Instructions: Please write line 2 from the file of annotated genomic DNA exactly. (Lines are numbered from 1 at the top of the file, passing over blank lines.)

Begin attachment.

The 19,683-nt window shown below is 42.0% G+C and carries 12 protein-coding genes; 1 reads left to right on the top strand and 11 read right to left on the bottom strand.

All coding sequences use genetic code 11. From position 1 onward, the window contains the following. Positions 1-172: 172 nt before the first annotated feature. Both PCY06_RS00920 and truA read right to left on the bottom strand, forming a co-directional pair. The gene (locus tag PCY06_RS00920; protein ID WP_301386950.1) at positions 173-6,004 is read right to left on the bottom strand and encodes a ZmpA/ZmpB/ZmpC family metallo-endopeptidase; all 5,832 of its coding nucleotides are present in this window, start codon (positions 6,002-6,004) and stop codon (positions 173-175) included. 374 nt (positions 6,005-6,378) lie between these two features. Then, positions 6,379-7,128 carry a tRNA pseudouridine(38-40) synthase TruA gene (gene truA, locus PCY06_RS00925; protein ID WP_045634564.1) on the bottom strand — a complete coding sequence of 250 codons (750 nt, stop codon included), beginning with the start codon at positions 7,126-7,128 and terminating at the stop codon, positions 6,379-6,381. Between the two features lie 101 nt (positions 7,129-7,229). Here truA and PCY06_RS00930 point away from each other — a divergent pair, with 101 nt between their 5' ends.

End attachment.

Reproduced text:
All coding sequences use genetic code 11. From position 1 onward, the window contains the following. Positions 1-172: 172 nt before the first annotated feature. Both PCY06_RS00920 and truA read right to left on the bottom strand, forming a co-directional pair. The gene (locus tag PCY06_RS00920; protein ID WP_301386950.1) at positions 173-6,004 is read right to left on the bottom strand and encodes a ZmpA/ZmpB/ZmpC family metallo-endopeptidase; all 5,832 of its coding nucleotides are present in this window, start codon (positions 6,002-6,004) and stop codon (positions 173-175) included. 374 nt (positions 6,005-6,378) lie between these two features. Then, positions 6,379-7,128 carry a tRNA pseudouridine(38-40) synthase TruA gene (gene truA, locus PCY06_RS00925; protein ID WP_045634564.1) on the bottom strand — a complete coding sequence of 250 codons (750 nt, stop codon included), beginning with the start codon at positions 7,126-7,128 and terminating at the stop codon, positions 6,379-6,381. Between the two features lie 101 nt (positions 7,129-7,229). Here truA and PCY06_RS00930 point away from each other — a divergent pair, with 101 nt between their 5' ends.